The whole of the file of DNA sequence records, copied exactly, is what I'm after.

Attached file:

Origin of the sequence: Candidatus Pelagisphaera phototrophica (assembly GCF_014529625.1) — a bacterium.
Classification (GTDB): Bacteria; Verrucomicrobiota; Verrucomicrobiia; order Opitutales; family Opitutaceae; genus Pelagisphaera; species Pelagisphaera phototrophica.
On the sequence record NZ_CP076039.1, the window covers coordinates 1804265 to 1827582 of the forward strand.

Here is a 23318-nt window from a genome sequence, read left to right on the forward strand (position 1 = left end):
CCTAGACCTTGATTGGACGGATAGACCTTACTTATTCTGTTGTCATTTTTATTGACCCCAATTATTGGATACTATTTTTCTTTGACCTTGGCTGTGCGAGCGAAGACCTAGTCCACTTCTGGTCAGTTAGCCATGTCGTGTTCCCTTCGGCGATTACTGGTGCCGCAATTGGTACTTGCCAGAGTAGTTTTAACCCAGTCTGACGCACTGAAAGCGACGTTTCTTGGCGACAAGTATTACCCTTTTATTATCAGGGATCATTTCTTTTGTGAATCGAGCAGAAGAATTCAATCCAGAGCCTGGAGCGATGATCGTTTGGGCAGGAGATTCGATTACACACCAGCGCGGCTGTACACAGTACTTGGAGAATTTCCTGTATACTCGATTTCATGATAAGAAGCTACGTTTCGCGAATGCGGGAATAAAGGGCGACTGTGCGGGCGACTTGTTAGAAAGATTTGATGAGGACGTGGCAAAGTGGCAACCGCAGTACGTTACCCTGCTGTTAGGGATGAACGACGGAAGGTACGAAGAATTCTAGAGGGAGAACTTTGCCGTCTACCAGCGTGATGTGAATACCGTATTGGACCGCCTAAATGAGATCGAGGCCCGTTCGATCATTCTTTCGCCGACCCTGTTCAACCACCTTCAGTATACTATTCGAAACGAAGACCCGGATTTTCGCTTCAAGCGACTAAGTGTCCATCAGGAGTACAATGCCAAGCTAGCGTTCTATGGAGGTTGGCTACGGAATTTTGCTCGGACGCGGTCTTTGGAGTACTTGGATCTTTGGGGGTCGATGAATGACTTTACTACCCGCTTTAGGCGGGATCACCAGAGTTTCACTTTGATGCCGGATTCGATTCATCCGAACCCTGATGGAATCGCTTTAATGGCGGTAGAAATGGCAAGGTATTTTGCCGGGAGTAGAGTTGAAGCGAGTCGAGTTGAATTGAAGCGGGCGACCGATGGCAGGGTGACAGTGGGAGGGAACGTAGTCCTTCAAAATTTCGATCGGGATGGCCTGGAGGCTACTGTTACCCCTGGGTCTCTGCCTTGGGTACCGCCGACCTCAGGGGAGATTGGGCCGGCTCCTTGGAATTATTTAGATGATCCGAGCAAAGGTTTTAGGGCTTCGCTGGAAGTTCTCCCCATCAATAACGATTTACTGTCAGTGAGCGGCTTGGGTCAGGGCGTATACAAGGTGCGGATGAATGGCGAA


Origin of the sequence: Candidatus Pelagisphaera phototrophica (assembly GCF_014529625.1) — a bacterium.
Classification (GTDB): Bacteria; Verrucomicrobiota; Verrucomicrobiia; order Opitutales; family Opitutaceae; genus Pelagisphaera; species Pelagisphaera phototrophica.
On the sequence record NZ_CP076039.1, the window covers coordinates 1804265 to 1827582 of the forward strand.

Here is a 23318-nt window from a genome sequence, read left to right on the forward strand (position 1 = left end):
CCTAGACCTTGATTGGACGGATAGACCTTACTTATTCTGTTGTCATTTTTATTGACCCCAATTATTGGATACTATTTTTCTTTGACCTTGGCTGTGCGAGCGAAGACCTAGTCCACTTCTGGTCAGTTAGCCATGTCGTGTTCCCTTCGGCGATTACTGGTGCCGCAATTGGTACTTGCCAGAGTAGTTTTAACCCAGTCTGACGCACTGAAAGCGACGTTTCTTGGCGACAAGTATTACCCTTTTATTATCAGGGATCATTTCTTTTGTGAATCGAGCAGAAGAATTCAATCCAGAGCCTGGAGCGATGATCGTTTGGGCAGGAGATTCGATTACACACCAGCGCGGCTGTACACAGTACTTGGAGAATTTCCTGTATACTCGATTTCATGATAAGAAGCTACGTTTCGCGAATGCGGGAATAAAGGGCGACTGTGCGGGCGACTTGTTAGAAAGATTTGATGAGGACGTGGCAAAGTGGCAACCGCAGTACGTTACCCTGCTGTTAGGGATGAACGACGGAAGGTACGAAGAATTCTAGAGGGAGAACTTTGCCGTCTACCAGCGTGATGTGAATACCGTATTGGACCGCCTAAATGAGATCGAGGCCCGTTCGATCATTCTTTCGCCGACCCTGTTCAACCACCTTCAGTATACTATTCGAAACGAAGACCCGGATTTTCGCTTCAAGCGACTAAGTGTCCATCAGGAGTACAATGCCAAGCTAGCGTTCTATGGAGGTTGGCTACGGAATTTTGCTCGGACGCGGTCTTTGGAGTACTTGGATCTTTGGGGGTCGATGAATGACTTTACTACCCGCTTTAGGCGGGATCACCAGAGTTTCACTTTGATGCCGGATTCGATTCATCCGAACCCTGATGGAATCGCTTTAATGGCGGTAGAAATGGCAAGGTATTTTGCCGGGAGTAGAGTTGAAGCGAGTCGAGTTGAATTGAAGCGGGCGACCGATGGCAGGGTGACAGTGGGAGGGAACGTAGTCCTTCAAAATTTCGATCGGGATGGCCTGGAGGCTACTGTTACCCCTGGGTCTCTGCCTTGGGTACCGCCGACCTCAGGGGAGATTGGGCCGGCTCCTTGGAATTATTTAGATGATCCGAGCAAAGGTTTTAGGGCTTCGCTGGAAGTTCTCCCCATCAATAACGATTTACTGTCAGTGAGCGGCTTGGGTCAGGGCGTATACAAGGTGCGGATGAATGGCGAA